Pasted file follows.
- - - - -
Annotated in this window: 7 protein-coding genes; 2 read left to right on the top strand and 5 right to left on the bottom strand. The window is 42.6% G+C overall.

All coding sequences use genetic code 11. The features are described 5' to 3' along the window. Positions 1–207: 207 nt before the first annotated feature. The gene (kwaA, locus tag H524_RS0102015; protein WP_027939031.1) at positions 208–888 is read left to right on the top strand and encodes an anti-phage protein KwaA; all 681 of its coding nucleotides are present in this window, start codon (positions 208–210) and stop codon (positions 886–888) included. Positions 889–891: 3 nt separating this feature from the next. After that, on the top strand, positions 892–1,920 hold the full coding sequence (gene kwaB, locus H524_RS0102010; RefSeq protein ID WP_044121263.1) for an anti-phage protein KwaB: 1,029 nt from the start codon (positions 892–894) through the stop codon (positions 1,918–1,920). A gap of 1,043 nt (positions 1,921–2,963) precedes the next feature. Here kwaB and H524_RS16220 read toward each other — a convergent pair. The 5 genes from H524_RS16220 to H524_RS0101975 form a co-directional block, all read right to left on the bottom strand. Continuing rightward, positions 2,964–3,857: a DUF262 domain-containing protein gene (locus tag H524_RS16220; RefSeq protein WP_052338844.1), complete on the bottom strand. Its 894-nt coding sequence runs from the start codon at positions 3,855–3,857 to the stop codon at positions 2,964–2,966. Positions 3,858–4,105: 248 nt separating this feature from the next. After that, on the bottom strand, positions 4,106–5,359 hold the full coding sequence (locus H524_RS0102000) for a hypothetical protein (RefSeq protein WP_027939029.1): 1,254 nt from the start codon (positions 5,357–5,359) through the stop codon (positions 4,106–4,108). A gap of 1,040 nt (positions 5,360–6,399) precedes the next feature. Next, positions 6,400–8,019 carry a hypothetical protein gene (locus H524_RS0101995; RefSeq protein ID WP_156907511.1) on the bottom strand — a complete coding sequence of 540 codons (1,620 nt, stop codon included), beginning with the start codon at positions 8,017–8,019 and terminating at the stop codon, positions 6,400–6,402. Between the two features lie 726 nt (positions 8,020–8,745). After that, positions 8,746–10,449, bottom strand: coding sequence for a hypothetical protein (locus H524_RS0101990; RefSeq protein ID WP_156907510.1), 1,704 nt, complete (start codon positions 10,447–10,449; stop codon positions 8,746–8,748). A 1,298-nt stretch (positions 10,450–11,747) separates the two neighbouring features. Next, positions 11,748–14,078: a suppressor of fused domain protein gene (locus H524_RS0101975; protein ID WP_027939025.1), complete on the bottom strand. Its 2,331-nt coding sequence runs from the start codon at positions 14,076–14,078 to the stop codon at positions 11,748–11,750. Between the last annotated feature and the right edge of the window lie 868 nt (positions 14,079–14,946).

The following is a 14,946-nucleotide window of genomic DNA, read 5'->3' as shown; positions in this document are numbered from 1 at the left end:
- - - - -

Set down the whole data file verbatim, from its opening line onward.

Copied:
Annotated in this window: 7 protein-coding genes; 2 read left to right on the top strand and 5 right to left on the bottom strand. The window is 42.6% G+C overall.

All coding sequences use genetic code 11. The features are described 5' to 3' along the window. Positions 1–207: 207 nt before the first annotated feature. The gene (kwaA, locus tag H524_RS0102015; protein WP_027939031.1) at positions 208–888 is read left to right on the top strand and encodes an anti-phage protein KwaA; all 681 of its coding nucleotides are present in this window, start codon (positions 208–210) and stop codon (positions 886–888) included. Positions 889–891: 3 nt separating this feature from the next. After that, on the top strand, positions 892–1,920 hold the full coding sequence (gene kwaB, locus H524_RS0102010; RefSeq protein ID WP_044121263.1) for an anti-phage protein KwaB: 1,029 nt from the start codon (positions 892–894) through the stop codon (positions 1,918–1,920). A gap of 1,043 nt (positions 1,921–2,963) precedes the next feature. Here kwaB and H524_RS16220 read toward each other — a convergent pair. The 5 genes from H524_RS16220 to H524_RS0101975 form a co-directional block, all read right to left on the bottom strand. Continuing rightward, positions 2,964–3,857: a DUF262 domain-containing protein gene (locus tag H524_RS16220; RefSeq protein WP_052338844.1), complete on the bottom strand. Its 894-nt coding sequence runs from the start codon at positions 3,855–3,857 to the stop codon at positions 2,964–2,966. Positions 3,858–4,105: 248 nt separating this feature from the next. After that, on the bottom strand, positions 4,106–5,359 hold the full coding sequence (locus H524_RS0102000) for a hypothetical protein (RefSeq protein WP_027939029.1): 1,254 nt from the start codon (positions 5,357–5,359) through the stop codon (positions 4,106–4,108). A gap of 1,040 nt (positions 5,360–6,399) precedes the next feature. Next, positions 6,400–8,019 carry a hypothetical protein gene (locus H524_RS0101995; RefSeq protein ID WP_156907511.1) on the bottom strand — a complete coding sequence of 540 codons (1,620 nt, stop codon included), beginning with the start codon at positions 8,017–8,019 and terminating at the stop codon, positions 6,400–6,402. Between the two features lie 726 nt (positions 8,020–8,745). After that, positions 8,746–10,449, bottom strand: coding sequence for a hypothetical protein (locus H524_RS0101990; RefSeq protein ID WP_156907510.1), 1,704 nt, complete (start codon positions 10,447–10,449; stop codon positions 8,746–8,748). A 1,298-nt stretch (positions 10,450–11,747) separates the two neighbouring features. Next, positions 11,748–14,078: a suppressor of fused domain protein gene (locus H524_RS0101975; protein ID WP_027939025.1), complete on the bottom strand. Its 2,331-nt coding sequence runs from the start codon at positions 14,076–14,078 to the stop codon at positions 11,748–11,750. Between the last annotated feature and the right edge of the window lie 868 nt (positions 14,079–14,946).

The following is a 14,946-nucleotide window of genomic DNA, read 5'->3' as shown; positions in this document are numbered from 1 at the left end: